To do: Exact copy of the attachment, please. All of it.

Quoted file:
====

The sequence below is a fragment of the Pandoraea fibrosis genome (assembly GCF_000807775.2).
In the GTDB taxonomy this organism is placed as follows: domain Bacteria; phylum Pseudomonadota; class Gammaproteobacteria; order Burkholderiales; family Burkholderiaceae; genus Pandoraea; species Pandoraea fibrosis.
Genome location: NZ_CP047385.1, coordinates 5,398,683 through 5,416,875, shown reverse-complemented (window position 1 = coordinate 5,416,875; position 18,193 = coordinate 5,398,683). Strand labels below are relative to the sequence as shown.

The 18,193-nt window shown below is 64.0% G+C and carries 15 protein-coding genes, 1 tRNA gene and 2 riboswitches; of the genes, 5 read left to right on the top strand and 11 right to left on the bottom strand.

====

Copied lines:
The sequence below is a fragment of the Pandoraea fibrosis genome (assembly GCF_000807775.2).
In the GTDB taxonomy this organism is placed as follows: domain Bacteria; phylum Pseudomonadota; class Gammaproteobacteria; order Burkholderiales; family Burkholderiaceae; genus Pandoraea; species Pandoraea fibrosis.
Genome location: NZ_CP047385.1, coordinates 5,398,683 through 5,416,875, shown reverse-complemented (window position 1 = coordinate 5,416,875; position 18,193 = coordinate 5,398,683). Strand labels below are relative to the sequence as shown.

The 18,193-nt window shown below is 64.0% G+C and carries 15 protein-coding genes, 1 tRNA gene and 2 riboswitches; of the genes, 5 read left to right on the top strand and 11 right to left on the bottom strand.